Major Trevor Coleridge Spring DSO (6 March 1882 – 13 March 1926) was an English cricketer and British Army officer.A right-handed batsman,he played first-class cricket for Somerset and the Army between 1909 and 1919. He also played minor counties cricket for Devon.
Spring was born in Kidderpore, Bengal, India, a descendent of the Suffolk Spring family. He was the son of the Reverend Henry Coleridge Spring and Constance Paynter, his father being a Chaplain to the Bengal establishment. He had been educated at Blundell’s School before entering the Army
Spring was commissioned a Militia officer in the 4th Battalion, The Prince Albert’s (Somersetshire Light Infantry), and embarked with the battalion for South Africa in March 1900, to serve in the Second Boer War. He was promoted to lieutenant on 4 February 1902,and returned with his battalion to the United Kingdom three months later. A commission into the regular army followed later that year, when he was appointed second lieutenant in the Hampshire Regiment on 3 September 1902. He became a captain in March 1911.He fought in the First World War, was promoted to major in 1917 and was awarded the Distinguished Service Order that same year. He temporarily commanded the 2nd Battalion of the Hampshire Regiment for several months in 1917.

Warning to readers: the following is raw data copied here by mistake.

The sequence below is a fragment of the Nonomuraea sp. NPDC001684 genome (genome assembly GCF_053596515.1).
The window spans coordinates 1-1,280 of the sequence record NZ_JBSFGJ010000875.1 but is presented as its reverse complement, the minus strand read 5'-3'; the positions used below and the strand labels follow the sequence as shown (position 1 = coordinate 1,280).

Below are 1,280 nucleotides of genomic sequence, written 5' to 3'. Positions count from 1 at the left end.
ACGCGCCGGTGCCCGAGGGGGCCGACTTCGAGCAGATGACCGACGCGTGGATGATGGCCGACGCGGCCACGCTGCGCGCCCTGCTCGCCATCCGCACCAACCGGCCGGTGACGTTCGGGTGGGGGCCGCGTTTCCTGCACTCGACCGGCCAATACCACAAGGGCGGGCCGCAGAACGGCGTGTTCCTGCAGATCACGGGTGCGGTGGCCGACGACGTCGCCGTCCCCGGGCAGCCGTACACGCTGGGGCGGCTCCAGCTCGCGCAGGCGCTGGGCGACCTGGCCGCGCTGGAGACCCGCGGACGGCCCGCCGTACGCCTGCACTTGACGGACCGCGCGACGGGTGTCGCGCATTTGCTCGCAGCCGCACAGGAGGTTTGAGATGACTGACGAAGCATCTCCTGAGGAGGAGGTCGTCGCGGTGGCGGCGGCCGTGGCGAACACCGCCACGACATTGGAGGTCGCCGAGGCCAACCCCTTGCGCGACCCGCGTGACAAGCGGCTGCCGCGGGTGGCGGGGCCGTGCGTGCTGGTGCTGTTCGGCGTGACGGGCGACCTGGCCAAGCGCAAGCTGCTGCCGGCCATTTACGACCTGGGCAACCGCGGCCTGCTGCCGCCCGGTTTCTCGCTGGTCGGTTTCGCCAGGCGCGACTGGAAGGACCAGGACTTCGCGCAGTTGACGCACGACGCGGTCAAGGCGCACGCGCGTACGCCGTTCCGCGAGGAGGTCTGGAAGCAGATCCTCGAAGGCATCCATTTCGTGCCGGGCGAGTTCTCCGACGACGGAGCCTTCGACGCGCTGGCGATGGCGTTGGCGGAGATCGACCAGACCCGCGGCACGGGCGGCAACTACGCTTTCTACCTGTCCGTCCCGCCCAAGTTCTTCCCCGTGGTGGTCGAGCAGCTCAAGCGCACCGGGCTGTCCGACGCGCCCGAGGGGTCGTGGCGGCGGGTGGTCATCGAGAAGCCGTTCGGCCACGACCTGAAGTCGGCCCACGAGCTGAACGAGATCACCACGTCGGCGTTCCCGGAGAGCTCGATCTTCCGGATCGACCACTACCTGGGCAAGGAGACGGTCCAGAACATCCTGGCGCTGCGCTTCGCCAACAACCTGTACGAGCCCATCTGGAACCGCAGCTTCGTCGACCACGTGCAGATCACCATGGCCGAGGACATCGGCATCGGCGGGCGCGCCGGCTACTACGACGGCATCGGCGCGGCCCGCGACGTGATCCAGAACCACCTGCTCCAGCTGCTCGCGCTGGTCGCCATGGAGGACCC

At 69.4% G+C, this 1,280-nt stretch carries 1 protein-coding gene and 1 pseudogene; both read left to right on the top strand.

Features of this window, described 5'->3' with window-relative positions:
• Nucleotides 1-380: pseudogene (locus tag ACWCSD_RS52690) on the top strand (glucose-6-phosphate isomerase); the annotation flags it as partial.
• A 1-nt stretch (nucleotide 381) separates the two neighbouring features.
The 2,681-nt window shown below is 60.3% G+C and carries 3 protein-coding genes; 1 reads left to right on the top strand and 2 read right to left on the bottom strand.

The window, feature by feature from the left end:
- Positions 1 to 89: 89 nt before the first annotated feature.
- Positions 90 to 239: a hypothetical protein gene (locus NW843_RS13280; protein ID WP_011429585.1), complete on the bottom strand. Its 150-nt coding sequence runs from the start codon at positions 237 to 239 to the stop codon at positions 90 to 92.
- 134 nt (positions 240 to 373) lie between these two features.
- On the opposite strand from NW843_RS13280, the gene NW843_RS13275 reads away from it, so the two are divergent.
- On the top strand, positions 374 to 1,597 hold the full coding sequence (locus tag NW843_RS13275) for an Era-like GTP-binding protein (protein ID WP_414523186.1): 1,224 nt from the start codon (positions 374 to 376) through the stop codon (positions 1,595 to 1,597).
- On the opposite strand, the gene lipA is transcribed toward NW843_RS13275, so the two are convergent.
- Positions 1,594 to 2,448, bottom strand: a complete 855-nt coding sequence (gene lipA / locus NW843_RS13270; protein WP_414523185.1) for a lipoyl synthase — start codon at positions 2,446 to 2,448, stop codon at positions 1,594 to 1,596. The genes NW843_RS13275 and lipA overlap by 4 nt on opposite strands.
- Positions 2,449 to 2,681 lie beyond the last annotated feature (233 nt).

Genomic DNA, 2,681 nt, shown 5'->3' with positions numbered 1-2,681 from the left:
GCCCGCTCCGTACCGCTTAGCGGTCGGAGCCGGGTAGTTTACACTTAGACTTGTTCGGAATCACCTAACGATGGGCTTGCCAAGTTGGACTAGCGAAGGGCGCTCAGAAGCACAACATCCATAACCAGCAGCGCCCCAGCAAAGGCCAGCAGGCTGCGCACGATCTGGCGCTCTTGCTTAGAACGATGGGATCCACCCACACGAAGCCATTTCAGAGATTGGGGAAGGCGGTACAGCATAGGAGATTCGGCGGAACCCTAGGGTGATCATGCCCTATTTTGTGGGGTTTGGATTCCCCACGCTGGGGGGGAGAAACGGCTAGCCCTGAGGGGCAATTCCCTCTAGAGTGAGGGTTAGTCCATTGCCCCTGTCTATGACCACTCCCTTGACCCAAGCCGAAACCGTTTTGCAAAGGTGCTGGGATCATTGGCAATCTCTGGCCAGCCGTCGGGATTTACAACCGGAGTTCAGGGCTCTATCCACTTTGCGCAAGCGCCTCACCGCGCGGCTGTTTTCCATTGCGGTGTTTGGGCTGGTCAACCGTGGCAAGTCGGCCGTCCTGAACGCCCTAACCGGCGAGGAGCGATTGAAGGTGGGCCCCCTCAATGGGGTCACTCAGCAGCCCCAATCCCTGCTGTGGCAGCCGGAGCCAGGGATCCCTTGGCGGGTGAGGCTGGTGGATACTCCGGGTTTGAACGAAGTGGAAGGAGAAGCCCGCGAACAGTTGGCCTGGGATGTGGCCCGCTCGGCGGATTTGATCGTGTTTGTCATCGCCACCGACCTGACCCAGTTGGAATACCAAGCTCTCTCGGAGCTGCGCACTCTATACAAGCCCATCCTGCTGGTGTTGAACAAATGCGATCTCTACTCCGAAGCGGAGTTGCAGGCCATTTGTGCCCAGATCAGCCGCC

Spring made his first-class debut for Somerset in a County Championship match against Lancashire in 1909. He played four more County Championship matches that year, and played three more the following year. In 1912, he played his first first-class match for the Army, scoring 117 in the second innings against the Royal Navy at Lord’s. He played in the fixture again the following year.
He played his final first-class game in 1919, for the Army against Cambridge University.He later played twice for the Straits Settlements against the Federated Malay States in the 1920s
In 1910, Spring married Gwladys Emma Griffith in Winchester and they had two children. Spring died in London in 1926 at King Edward VII’s Hospital following an operation.Spring caught a chill while watching a football match at Winchester and was taken to hospital. He had previously developed septic poisoning in his head while serving in Singapore, and he died of septic pneumonia following the operation to deal with the problem.On 16 March 1926 he was buried in Alwington, Devon where his father was rector.
Both his siblings had also served in the Army. Geoffrey had been killed in the Boer War and Harold had died from enteric fever